Although, the assault of toxins in your environment is not as acutely traumatic, or noticeable as is a sudden head trauma, you do have constant low level trauma taking place. Until, the exposure is gone, using techniques to bring you into a parasympathetic mood through-out your day can be ever so helpful. You need something to counteract the constant threat. Let your body know you are aware of the issue and you are taking steps towards a healing, safe environment. Do things that make you feel safe, secure and well cared for. If not for you, for your mitochondria. If you don't feel safe and secure, neither do they, and you need to interrupt the "cell danger response".
Meditation or prayer before sleep will help put you into parasympathetic mode and you will sleep deeper, longer and be more refreshed upon awakening. Using the slow, deep breathing will also help. If you have an inspirational book you enjoy reading this will also support parasympathetic tone and if read before bed, will help with deeper sleep. Anything that relaxes you will decrease sympathetic tone, and enhance parasympathetic tone.
Through-out your day notice if you are feeling stressed or on edge. If so, stop and take a moment to do the breathing exercises. If you have time, taking a meditative relaxing journey in your mind or use suggestive visualization to consciously relax most of your voluntary muscles in your body.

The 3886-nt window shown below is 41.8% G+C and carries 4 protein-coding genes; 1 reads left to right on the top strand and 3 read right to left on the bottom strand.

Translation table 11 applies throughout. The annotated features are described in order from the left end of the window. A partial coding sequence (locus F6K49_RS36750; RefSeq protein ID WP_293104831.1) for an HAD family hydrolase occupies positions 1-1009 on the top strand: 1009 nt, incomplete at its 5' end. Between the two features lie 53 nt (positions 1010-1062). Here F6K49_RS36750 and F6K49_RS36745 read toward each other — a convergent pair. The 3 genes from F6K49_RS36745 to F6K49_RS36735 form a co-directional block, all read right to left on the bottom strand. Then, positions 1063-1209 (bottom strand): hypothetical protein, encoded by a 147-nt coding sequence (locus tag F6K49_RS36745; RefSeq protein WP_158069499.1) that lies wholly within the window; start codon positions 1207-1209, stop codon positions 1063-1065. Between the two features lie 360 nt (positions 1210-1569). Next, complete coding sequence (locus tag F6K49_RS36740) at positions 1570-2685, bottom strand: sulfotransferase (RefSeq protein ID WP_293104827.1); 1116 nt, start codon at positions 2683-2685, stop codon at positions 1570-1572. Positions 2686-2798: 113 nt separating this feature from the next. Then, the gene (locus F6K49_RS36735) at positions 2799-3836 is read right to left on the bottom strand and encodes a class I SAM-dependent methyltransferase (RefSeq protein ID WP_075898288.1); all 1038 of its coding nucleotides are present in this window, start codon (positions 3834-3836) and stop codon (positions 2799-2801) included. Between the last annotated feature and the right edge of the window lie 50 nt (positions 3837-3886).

How To Do A Relaxing Visualization
Lay down somewhere comfortable. Start at one end of your body - either the feet or your head, and simply note how that area feels. For instance starting with your head, you can note how your entire head feels. Notice the skin, the eyes, the forehead, the ears etc., and imagine the skin on your face bathed with sunshine, and imagine the sun soaking into your skin, your eyes, your nose, your lips, your forehead, your chin etc. Lay there feeling and experiencing how your skin would feel bathing in the sun, how your muscles would relax, and all thoughts, and worries would simply disappear as you enjoy the deep, relaxing rays of the sun. It is just you and the sun basking in the glory of its light. Next move down to your neck, and throat, and continue on down the body. This takes some time but will take you from sympathetic to parasympathetic mode. As people practice this process they find they can go through the process quicker, and more easily each time they do the visualization.
YouTube has various videos where people will talk you through a relaxing visualization, and these can be very useful.
Techniques To Retrain You & Leave Your Hyper-Sympathetic Mode In The Dust